Royal Assent, in these Words:
"Le Roy, remerciant Ses bons Subjects, accepte leur
Benevolence et ainsi le veult."
This being done; the Commons, with their Speaker,
departed to their House.
Message from the H. C. that they have appointed Lords Lieutenants to Two Counties;
A Message was brought from the House of Commons,
by Sir Arthur Haselrigg, Baronet:
To let their Lordships know, that they have nominated and approved of the Lord Hastings to be Lord
Lieutenant for the County of Westmerland; and the
Lord Willoughby of Parham, to be Lord Lieutenant of
the whole County of Lyncolne; wherein the House of
Commons desires their Lordships Concurrence.
and Deputy Lieutenants.
2. The House of Commons present to their Lordships some Names, which they have nominated and approved of, to be Deputy Lieutenants for the Counties
of Chester and Lancaster; wherein they desire their
Lordships Concurrence and Approbation.
Sir Francis Popham's Bill.
A Bill for settling Sir Francis Popham in some Lands
in the West, was brought up; the Amendments and
Proviso being inserted, as was agreed unto by both
The Lords Approbation of Lords Lieutenants and Deputy Lieutenants.
This House taking the aforesaid Message into Consideration; Ordered, That this House agrees with the
House of Commons in the Nomination and Approbation
of (fn. *) the Lord Hastings to be Lord Lieutenant for the
County of Westmerland; and the Lord Willoughby of Parham to be Lord Lieutenant of the County of Lyncolne;
and further, this House approves of the Persons nominated by the House of Commons, to be Deputy Lieutenants for the Counties of Chester and Lancaster.
The Answer returned was:
That this (fn. †) House agrees with the House of Commons, as abovesaid Ordered.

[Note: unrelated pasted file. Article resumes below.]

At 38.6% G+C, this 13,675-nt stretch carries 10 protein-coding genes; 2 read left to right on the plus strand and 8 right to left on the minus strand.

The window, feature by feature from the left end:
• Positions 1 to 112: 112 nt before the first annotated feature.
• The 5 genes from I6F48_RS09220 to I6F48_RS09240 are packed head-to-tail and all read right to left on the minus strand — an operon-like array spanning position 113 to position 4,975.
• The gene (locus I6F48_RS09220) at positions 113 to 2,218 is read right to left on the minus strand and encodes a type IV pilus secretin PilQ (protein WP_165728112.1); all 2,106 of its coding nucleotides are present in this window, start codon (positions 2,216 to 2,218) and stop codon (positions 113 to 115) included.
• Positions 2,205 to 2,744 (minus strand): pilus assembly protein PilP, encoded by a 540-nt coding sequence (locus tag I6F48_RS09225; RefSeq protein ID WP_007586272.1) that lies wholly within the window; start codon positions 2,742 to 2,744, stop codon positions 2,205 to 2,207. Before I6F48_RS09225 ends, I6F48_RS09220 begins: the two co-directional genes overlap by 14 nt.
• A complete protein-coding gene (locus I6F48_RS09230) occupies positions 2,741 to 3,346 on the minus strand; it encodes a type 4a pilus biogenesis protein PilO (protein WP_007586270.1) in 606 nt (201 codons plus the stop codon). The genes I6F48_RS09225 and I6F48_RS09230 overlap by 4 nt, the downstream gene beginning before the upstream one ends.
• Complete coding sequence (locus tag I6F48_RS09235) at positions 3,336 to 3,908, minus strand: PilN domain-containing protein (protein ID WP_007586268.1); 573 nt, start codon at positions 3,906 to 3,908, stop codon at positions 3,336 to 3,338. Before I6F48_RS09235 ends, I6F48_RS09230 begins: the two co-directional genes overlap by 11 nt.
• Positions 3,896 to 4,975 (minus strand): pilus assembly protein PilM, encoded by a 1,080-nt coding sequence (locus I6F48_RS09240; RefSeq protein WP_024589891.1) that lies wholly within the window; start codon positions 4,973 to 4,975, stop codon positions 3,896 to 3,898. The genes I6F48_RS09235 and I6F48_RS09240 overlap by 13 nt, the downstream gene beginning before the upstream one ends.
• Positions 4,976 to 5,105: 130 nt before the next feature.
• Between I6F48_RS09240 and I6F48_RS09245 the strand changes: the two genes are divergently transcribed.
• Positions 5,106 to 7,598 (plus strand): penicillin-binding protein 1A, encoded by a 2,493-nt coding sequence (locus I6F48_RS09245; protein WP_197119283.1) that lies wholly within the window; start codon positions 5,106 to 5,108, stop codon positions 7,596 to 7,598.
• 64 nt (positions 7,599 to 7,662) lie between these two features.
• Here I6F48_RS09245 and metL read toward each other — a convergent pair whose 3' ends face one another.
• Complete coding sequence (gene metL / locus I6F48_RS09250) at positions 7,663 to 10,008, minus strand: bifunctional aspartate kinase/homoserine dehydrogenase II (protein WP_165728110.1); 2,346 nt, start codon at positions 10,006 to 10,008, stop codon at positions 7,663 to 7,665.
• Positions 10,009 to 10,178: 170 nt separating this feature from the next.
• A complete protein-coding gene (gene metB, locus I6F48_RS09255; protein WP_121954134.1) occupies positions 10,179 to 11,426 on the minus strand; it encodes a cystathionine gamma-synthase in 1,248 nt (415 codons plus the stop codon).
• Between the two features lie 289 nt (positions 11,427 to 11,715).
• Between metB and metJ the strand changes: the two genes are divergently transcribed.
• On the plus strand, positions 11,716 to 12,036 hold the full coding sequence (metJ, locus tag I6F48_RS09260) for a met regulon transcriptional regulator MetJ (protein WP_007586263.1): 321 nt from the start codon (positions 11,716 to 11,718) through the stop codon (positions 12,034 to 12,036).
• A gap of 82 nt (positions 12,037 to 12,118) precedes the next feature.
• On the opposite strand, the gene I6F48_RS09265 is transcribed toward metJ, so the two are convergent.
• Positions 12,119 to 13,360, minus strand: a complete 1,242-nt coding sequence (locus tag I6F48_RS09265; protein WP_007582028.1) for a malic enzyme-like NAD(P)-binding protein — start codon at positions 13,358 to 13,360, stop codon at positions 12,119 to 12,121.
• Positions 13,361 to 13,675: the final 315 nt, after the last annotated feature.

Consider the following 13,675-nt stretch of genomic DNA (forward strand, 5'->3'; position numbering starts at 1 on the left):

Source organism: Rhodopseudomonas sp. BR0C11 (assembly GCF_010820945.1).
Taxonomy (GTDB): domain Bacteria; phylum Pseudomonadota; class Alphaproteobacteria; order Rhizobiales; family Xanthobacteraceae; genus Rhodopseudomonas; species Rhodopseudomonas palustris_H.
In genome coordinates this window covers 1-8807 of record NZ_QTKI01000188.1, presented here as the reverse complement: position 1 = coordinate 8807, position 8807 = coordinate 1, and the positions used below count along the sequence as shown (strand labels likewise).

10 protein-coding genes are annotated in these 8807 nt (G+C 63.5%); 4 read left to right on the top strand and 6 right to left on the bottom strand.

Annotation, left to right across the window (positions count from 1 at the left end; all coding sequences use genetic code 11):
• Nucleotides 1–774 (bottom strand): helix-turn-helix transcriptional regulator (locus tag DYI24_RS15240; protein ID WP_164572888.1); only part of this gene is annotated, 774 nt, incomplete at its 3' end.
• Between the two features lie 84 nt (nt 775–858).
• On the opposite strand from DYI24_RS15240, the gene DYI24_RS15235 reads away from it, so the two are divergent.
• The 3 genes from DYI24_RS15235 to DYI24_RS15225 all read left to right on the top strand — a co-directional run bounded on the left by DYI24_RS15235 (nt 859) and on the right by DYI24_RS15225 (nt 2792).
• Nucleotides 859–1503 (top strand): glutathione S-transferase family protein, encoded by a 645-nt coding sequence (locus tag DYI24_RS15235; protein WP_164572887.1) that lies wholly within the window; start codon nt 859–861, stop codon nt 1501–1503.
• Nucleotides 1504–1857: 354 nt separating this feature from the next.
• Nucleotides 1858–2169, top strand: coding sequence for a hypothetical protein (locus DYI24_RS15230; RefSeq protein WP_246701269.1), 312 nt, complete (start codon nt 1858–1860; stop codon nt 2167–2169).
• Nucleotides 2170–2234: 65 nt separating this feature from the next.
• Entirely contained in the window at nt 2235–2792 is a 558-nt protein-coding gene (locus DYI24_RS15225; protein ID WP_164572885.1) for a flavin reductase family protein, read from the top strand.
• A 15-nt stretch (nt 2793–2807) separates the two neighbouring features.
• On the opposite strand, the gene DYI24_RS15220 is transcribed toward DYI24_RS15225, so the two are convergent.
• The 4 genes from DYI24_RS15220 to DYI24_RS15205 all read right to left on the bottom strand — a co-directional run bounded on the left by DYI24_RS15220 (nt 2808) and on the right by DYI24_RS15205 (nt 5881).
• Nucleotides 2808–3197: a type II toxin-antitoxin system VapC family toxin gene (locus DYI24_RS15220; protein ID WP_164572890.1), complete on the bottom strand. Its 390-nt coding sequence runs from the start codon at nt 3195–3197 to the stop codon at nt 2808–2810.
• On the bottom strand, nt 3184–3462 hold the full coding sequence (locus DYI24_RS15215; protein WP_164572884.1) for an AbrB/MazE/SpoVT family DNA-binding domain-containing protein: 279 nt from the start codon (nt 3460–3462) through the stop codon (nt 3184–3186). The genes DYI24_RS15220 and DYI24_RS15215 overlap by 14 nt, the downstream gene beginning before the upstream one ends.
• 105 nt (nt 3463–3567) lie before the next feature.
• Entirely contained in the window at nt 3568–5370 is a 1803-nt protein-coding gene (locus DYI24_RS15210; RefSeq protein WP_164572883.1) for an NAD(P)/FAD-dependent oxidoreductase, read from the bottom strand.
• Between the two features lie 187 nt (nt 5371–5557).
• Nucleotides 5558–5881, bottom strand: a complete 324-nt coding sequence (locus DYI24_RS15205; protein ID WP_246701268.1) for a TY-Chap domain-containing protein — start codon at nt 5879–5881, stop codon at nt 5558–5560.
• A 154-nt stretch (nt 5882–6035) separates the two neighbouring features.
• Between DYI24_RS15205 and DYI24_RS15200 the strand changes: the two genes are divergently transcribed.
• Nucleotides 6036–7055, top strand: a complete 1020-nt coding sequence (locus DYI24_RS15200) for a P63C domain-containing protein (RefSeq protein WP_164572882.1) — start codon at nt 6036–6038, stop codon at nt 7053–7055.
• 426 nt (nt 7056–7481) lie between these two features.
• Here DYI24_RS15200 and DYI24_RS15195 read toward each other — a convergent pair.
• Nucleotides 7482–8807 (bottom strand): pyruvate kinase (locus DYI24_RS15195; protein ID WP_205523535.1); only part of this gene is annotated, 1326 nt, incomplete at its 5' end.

L. Hastings and L. Willoughby accepted of their Lieutenancies.
Memorandum, The Lord Hastings this Day accepted
of the Lieutenancy of the County of Westm'land; and
the Lord Willoughby of Parham did accept of the Lieutenancy of the County of Lyncolne.
W. Leigh's Order for a Writ of Neexeat Regnum against Wingfield.
Upon reading the Petition of Wolley Leigh, Esquire;
it is Ordered, That a Writ of Ne exeat Regnum shall
forthwith issue out against Edward Maria Wingfeild,
Esquire, that he shall not go over Seas, or depart this
Kingdom, until he hath given Satisfaction unto the said
Countess Dowager of Rutland and W.Willoughby, against the E. of Rutland.
Upon reading the Petition of Frances Countess Dowager of Rutland, and William Willoughby, Esquire, against
the Earl of Rutland, desiring, "That he might wave
his Privilege of Parliament, and answer their Bill in
Chancery;" it is Ordered, That a Copy of the
said Petition, together with this Order, signed by the
Clerk of the Parliament, shall be forthwith delivered
unto the Right Honourable the Earl of Rutland, and his
Lordship desired to make an Answer in some convenient
Time thereunto, and to return the same unto this
A Supersedeas for a Writ of Ne exeat Regnum against Dr. Hughes.
Ordered, That the Lord Keeper shall be hereby
desired, from this House, to grant a Supersedeas, for the
Writ of Ne exeat Regnum, against Mr. Henry Hughes,
Doctor of Physic.
Dominus Custos Magni Sigilli declaravit præsens
Parliamentum continuandum esse usque in diem Lunæ,
videlicet, 28m diem instantis Martii, 1642, hora 9a Aurora, Dominis sic decernentibus.